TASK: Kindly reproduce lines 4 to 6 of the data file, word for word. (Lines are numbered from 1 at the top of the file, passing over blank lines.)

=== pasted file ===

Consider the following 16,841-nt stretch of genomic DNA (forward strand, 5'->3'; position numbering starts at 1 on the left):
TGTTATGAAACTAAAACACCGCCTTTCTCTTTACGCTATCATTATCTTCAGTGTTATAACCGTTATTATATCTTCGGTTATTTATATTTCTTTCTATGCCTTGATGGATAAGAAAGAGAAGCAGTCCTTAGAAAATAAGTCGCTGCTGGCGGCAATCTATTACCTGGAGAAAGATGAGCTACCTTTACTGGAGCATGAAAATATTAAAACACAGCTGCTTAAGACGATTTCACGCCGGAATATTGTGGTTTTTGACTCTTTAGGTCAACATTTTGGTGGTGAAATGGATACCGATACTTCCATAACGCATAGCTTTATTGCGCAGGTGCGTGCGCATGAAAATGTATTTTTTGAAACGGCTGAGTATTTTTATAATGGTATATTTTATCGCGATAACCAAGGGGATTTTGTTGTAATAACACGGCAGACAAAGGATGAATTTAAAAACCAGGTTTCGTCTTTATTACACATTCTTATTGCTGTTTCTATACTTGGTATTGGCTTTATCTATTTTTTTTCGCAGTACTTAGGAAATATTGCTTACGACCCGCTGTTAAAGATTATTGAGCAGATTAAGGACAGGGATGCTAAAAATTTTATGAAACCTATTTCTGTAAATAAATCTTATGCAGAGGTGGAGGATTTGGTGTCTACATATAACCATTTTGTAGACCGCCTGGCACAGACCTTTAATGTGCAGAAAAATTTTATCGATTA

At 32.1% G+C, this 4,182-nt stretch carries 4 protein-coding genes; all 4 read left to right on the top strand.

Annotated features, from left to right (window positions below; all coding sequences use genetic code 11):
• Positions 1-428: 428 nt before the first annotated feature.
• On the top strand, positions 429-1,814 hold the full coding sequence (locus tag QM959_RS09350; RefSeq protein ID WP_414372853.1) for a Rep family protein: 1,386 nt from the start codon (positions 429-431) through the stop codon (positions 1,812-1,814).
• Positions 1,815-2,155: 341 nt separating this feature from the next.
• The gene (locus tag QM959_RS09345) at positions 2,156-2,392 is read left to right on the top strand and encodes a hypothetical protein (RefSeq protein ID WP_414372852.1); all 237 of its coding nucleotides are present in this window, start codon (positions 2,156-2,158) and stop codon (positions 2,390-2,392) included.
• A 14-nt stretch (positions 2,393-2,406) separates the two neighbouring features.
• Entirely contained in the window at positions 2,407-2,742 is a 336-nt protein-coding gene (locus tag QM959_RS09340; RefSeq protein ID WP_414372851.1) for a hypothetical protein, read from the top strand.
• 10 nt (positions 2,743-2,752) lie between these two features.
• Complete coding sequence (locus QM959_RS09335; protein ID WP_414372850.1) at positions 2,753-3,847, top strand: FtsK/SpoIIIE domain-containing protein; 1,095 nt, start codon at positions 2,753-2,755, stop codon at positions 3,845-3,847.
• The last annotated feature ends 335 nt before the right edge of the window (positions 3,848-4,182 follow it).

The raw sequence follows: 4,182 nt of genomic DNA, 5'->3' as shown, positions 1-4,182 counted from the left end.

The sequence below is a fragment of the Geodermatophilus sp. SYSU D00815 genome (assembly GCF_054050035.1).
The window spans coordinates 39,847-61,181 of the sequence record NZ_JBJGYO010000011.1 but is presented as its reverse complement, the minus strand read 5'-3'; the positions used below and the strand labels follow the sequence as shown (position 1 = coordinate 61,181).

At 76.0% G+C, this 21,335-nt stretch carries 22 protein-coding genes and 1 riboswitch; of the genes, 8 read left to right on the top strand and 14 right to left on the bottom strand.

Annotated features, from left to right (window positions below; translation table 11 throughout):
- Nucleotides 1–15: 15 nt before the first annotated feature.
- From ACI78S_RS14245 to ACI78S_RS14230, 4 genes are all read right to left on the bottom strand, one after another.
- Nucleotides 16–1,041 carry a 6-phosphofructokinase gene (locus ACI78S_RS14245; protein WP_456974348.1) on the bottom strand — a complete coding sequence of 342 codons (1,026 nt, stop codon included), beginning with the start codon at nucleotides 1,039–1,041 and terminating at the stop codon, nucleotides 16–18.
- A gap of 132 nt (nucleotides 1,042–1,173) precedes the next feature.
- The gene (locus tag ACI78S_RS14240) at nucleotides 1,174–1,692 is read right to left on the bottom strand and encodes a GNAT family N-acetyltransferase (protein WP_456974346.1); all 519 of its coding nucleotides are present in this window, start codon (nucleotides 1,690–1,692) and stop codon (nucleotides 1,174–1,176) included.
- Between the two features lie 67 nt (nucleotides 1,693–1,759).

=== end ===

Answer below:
Annotated features, from left to right (window positions below; all coding sequences use genetic code 11):
• Positions 1-428: 428 nt before the first annotated feature.
• On the top strand, positions 429-1,814 hold the full coding sequence (locus tag QM959_RS09350; RefSeq protein ID WP_414372853.1) for a Rep family protein: 1,386 nt from the start codon (positions 429-431) through the stop codon (positions 1,812-1,814).